Objectives/hypothesis: The aim of the present study was to evaluate the course of olfactory dysfunction in patients with olfactory loss following infections of the upper respiratory tract.
Study design: Prospective cohort.
Methods: A total of 27 patients were included; each patient was evaluated twice. Psychophysical testing of olfactory function was performed with the Sniffin' Sticks test and chemosensory functions with event-related potential (ERP).
Results: At T1, 15 patients were considered hyposmic, 12 as anosmic. Accordingly, nine and 27 patients demonstrated olfactory ERP. At T2, 16 and 11 patients were considered as hyposmic and anosmic, and 11 demonstrated olfactory ERP. Analysis of variance did not show significant differences for any parameters between T1 and T2: threshold, discrimination, identification (TDI) scores at the Sniffin' Sticks and amplitudes and latencies of N1 and P2 in the ERP. However, seven patients demonstrated an increase of more or equal to six points at the TDI score, indicating significant improvement. Four of the seven patients had olfactory ERP at T1 (57%); of those patients who did not show improvement, five of 20 (25%) exhibited olfactory ERP. Thus, the presence of olfactory ERP predicts a positive evolution of olfactory function with a relatively high specificity of 83%.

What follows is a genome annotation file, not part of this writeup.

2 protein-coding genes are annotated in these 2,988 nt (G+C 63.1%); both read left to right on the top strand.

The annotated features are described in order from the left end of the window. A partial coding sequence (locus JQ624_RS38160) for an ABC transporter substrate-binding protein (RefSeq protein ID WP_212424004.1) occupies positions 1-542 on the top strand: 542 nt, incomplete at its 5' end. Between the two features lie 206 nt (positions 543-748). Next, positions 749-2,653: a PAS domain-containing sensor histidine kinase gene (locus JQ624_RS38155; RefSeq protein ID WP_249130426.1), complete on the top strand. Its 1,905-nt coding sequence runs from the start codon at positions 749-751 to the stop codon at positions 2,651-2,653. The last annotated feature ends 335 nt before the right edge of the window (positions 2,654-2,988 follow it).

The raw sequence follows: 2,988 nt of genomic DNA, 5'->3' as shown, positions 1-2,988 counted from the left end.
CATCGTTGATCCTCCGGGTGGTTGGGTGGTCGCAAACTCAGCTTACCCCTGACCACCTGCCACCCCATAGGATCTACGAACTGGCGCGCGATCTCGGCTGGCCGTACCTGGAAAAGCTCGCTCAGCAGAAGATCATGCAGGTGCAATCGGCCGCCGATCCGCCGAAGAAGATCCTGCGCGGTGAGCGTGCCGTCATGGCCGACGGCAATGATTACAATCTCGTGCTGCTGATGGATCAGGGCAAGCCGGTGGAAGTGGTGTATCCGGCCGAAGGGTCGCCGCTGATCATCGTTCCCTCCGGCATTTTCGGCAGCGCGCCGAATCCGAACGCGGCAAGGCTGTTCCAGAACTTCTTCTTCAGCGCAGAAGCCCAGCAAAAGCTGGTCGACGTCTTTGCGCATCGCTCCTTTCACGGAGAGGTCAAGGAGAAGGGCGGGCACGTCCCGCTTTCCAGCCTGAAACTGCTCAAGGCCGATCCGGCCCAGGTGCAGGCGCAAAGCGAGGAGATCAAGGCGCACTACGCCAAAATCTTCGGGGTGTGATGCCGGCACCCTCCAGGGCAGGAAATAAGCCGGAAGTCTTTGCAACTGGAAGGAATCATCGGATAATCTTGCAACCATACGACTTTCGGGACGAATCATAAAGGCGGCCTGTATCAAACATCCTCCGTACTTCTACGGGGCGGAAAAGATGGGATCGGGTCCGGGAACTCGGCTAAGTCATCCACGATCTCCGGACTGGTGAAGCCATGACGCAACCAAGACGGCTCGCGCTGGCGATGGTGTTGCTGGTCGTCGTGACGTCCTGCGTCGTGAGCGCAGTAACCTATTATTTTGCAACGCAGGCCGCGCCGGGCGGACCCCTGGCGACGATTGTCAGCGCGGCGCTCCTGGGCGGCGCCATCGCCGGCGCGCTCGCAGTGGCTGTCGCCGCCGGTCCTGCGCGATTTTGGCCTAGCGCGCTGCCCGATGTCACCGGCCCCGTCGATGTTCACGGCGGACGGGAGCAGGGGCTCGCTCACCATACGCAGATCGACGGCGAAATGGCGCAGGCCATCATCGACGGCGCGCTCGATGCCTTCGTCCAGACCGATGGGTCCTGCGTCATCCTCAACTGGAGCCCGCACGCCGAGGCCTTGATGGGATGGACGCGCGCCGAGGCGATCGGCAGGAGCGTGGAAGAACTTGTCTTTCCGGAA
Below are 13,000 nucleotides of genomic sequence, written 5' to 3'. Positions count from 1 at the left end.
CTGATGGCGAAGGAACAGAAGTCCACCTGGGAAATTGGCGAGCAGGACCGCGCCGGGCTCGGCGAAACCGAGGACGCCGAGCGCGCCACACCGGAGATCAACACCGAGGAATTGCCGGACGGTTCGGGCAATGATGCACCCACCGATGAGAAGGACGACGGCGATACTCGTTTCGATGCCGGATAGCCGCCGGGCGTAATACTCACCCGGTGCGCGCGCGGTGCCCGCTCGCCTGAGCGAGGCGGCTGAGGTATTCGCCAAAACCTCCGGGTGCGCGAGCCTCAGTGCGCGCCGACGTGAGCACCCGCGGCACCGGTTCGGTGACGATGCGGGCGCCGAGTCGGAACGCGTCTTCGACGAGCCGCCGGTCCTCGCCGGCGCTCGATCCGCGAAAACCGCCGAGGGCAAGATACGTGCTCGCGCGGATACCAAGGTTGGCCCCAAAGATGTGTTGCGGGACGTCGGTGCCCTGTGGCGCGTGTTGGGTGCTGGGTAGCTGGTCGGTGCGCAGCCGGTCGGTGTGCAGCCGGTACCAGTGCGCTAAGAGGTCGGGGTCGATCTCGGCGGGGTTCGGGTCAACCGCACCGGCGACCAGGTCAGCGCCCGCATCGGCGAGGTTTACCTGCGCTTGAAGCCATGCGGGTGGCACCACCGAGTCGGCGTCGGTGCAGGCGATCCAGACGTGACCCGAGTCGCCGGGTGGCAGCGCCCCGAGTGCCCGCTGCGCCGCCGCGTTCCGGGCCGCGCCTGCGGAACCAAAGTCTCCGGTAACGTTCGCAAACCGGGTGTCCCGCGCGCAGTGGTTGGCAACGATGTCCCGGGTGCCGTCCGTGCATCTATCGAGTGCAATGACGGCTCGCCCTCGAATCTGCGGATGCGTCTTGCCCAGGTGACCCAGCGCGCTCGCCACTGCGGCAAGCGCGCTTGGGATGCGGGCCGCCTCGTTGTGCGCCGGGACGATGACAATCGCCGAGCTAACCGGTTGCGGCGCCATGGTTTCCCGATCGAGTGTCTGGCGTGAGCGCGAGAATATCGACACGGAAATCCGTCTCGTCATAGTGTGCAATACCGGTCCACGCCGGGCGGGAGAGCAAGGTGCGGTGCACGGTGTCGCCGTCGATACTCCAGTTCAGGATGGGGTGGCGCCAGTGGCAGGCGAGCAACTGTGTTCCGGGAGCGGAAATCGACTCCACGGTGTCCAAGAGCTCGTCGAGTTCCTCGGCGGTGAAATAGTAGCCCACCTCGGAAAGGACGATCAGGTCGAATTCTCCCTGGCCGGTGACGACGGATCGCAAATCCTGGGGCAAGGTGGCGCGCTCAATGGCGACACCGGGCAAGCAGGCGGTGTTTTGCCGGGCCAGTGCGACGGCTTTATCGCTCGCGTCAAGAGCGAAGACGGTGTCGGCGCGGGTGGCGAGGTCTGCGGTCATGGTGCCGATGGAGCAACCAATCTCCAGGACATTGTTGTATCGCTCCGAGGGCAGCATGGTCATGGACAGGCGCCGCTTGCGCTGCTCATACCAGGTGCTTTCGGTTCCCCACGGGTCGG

Conclusions: The current findings clearly confirm earlier results on recovery rate of postinfectious olfactory loss. The new finding is that the presence of olfactory ERP at the first consultation is also a positive predictive factor of a favorable outcome in this disease.